; appropriating Democratic thunder,
and to all "intents and purposes
"climbing on to the Democratic platform-
6a that question. The Chi
cago Tims-Herald is ond of the
leading, if not the leading Repub
lican paper of the West. Its editor
and proprietor was one of the mov
ing spirits in the nomination of Mc
Kinley for the Presidency, and co
operated zealously with Mark Hanna
in boosting McKinley .and in secur
ing his nomination. He 13 person
ally in such close 'touch with the
President that his paper is looked ! have a tendency to
upon as a White House organ. For I restoration of peace?
THE OREGON. - - f
- The .arrival of the battleship Ore
gon at Manila, 1 where she will be
come Admiral Dewey's flagship, has
called public attentionagain to that
model ' vessel. The remarkable
things about this ship are' that r Bhe
was built at San Francisco. . where
the shipbuilders had-but little ex
" perience n the building of war ships,
and where iTwas seriously doubted
a first-class warship could be built,
and yet she that made the trip around
the "South American continent, and
reached.Santiago- in time to take
part, and render most- effective ser
vice, in the destruction of Cef vera's
fleet, and without a nickel's worth
of repairs to ship or machinery. "
She was Nnot designed for speed,
being intended for a battleship to
give and ' take strong knocks, and
yet she - has developed remarkable
speetLogt only for short -spurts but
for continuous long cruises. She
Is one of" the model ships of the
world to-day, and a grand monu
ment not only to the good work of
the builders, but to the American
genius that can plan and construct
such monarchs of the sea. '
BOARD OF AtDERMEK THE w,Lfflwm,fi
i nvTfrjnwr Irene ieornaj
KILLED IN FLORENCE.
WILL THE RALEIGH
WHITE PLANTER MURDERED,
The First Meeting for the Fis
cal Year Held Yesterday
VISIT i WILMINGTON?
SOME ELECTIONS WERE MADE
these reasons the following from a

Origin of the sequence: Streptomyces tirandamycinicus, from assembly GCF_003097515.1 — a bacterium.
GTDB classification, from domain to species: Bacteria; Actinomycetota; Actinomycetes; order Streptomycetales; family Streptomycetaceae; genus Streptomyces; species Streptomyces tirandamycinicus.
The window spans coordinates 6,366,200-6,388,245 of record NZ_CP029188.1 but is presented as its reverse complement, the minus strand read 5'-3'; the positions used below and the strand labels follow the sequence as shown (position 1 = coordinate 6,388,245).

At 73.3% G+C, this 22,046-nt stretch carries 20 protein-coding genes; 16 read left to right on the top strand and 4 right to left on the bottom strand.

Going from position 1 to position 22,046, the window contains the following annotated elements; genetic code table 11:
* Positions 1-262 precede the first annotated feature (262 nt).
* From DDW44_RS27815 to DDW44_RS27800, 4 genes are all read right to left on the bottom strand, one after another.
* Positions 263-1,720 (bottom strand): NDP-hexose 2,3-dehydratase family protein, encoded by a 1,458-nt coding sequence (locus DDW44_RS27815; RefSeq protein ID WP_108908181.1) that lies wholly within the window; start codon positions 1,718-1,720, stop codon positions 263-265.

recent issue is significant:
"When the St Paul 'Pioneer Press
declares that it is the duty of the
Republican party to repeal every pro
tective duty under theshelter of
which its beneficiaries have organized
a trust or combination of any sort to
advance prices, it meets the views of
the 'Times-Herald' to a dot. The
purpose of the protective tariff was to
foster industries, not to protect' mo
nopolies." "No. mercy or consideration should
be shown to any combinaton of capital
that takes advantage of a protective
tariff to mulct Americans consumers,
'Whenever the protective tariff en
nances the price of the product 01 a
trust, to the American consumer, it
should be reduced or removed entirely.
Its adoption will remove the stigma of
fostering trusts from the Republican
The St. Paul Pioneer-Press is the
leading .Republican paper of Minne
sota, and here we have the leading
Republican paper of Minnesota de
manding that the Republican party
take position against the Trusts, and
repeal all tariff .legislation that fos
ters them, whihj : the Times-Herald,
the leading Republican paper of Illi
nois, chimes inland warns the party
that it must do something to remove
from it the "stigma of fostering
Trusts," not to prevent the stigma,
but to remove the stigma, which has
already been fastened upon it.
It may be incidently remarked
mac wnne ine protective taniE is
not in such high favor in the West
as in the Ea3t, both of these organs
wheoped it up for Mr. McKinley,
Who was the personification of pro
tection, the reputed father of the
tariff of 1890, and the endorser ofjthe
present tariff, which is the fosterer
of Trusts, as the McKinley tariff
was when it was jri operation. One
of the grounds of opposition by
Democrats to both of these tariffs
was that they by cutting .off for